University application season is an interesting time of year. Students are stressed and ultra-competitive. Parents are often the exact same. There's almost the mutual feeling that over a decade of schooling culminated into this one single year.
I grew up in Canada and distinctly remember my application season. I applied to just four universities: Queen's, Laurier, McMaster, and Carleton. Looking back, I have no idea how or why I had this mix of four schools. Queen's was my dream school - strong academically, close to home, unique culture, and lots of family history. Thankfully, I got in. But why was Laurier my second choice?
This sounds bizarre, but I think it was because of a basketball camp I went to when I was younger. The Laurier varsity coach was there and he gave me a team practice jersey after I won a camp-wide game of "bump". Oddly enough, that was what put Laurier on the radar for me. After a bit of research, I found out that their business school was pretty good, and having an interest for business, I applied.
A game of bump nearly determined the school I went to.
Why did I even bother applying to Mac and Carleton? Mac's business school was okay, but the city wasn't a particularly appealing place (referred to as the 'armpit of Ontario') and it was a fair distance away from my hometown in Ottawa. Carleton was the opposite. The school was based in Ottawa, and I wanted to leave the city. Plus, I wasn't particularly passionate about their business program either. I also went to a basketball camp at Carleton. Maybe that was it? My Grandpa went to Mac and he always wore their memorabilia when I was a kid. Did that sub-consciously influence me?
Where did these schools come from? Fate? Luck? Fluke? Chance?
I just recently returned from a trip to Montréal with a few friends. On the way to dinner one evening, we passed by the iconic Roddick Gates - the main entrance to McGill University. It was early October, so the leaves were changing in the Parc du Mont-Royal backdrop. This place looked beautiful. "McGill was only two hours away from Ottawa" I thought, "and, it had an exceptional business program... Also, wasn't the McGill brand well-known outside Canada? That would have helped me a lot after spending four years of my career abroad, where it was rare if someone had heard of Queen's." Sounded perfect.
So why didn't I even apply to McGill?
I'm not saying I regret attending Queen's. It was everything I hoped for and more. But why didn't I even consider this top-rate school. What if my Grandpa had worn a red sweater with 'McGill' on the front instead of 'McMaster' - would I have applied then?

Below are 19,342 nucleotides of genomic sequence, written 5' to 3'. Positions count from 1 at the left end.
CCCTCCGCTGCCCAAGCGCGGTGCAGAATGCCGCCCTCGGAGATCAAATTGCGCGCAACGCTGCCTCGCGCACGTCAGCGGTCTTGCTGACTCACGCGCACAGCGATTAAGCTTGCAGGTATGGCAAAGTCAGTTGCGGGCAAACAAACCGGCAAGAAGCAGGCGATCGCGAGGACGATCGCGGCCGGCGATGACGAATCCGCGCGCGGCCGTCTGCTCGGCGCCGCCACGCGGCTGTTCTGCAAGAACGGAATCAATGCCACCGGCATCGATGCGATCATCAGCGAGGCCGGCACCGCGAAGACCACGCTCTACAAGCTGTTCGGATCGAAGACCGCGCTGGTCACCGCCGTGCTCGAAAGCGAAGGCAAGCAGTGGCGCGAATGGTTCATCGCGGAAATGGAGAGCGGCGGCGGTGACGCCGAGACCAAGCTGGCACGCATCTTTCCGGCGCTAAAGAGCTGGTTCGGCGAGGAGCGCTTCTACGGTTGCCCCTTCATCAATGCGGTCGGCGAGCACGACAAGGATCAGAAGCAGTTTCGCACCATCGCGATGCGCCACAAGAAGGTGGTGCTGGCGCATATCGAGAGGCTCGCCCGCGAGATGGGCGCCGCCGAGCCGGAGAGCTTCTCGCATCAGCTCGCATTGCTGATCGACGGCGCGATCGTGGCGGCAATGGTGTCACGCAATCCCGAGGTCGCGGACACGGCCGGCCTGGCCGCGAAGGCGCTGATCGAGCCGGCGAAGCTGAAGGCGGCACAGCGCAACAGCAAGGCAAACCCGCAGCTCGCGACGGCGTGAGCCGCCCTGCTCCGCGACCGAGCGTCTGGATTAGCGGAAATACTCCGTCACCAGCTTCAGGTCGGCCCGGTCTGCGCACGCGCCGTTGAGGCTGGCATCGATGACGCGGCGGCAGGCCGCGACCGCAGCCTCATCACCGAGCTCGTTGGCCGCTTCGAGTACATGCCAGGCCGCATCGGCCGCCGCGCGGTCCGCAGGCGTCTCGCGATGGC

Then again, you might have too. I run a website for prospective university students, part of which involves counselling them on which schools to apply to and how to navigate the ever-challenging university applications. The first two questions I ask students when I sit down with them are: "Why do you want to go to university?" and "Why are you applying to this mix of schools?
Their responses almost always shock me:
"University is just what you're supposed to do, right?"
"The university was ranked the highest in this year's league tables."
"I visited the campus, and just felt like I belonged there."
Besides marriage, the university you go to could be the most life-changing decision you'll ever make. The friends you have, the job you get, the city you end up in, the skills you acquire, the relationships you experience - all of which will be shaped purely based on the university you choose to spend four years of your life.
That's a pretty impressive list - so why aren't students doing the proper due diligence?
My theory is there are two issues.
The first is self-awareness. Year 12s don't know enough about themselves to decide what they're going to wear today, let alone the university or program that would best suit them. My website recently conducted a survey, asking Year 12s if secondary school gave them enough support or time to find out what they really wanted to do in life - a mere nine percent said yes it did. Secondary schools need to step up and incorporate more purpose-driven learning into the curriculum.
The second issue I believe impacts school choices is the parents - particularly those financially supporting their child's education. In the business world, if you were to ask your boss for £100,000 to spend on a new project, you would have to develop an extensive business case on what you were going to do with the money and why. Why don't parents do the same? Students should be researching the courses offered, career services, alumni support, professor teaching quality, and many other attributes. Instead, they read the league tables, visit the campus, and then trust it's a match made in heaven. Parents, require your children to create more of a 'business case' on their university choices.
Going to university a big choice for everyone involved. So don't leave it to fate, luck, fluke, or chance - and especially not a game of bump. Take matters into your own hands and find out the school best for you.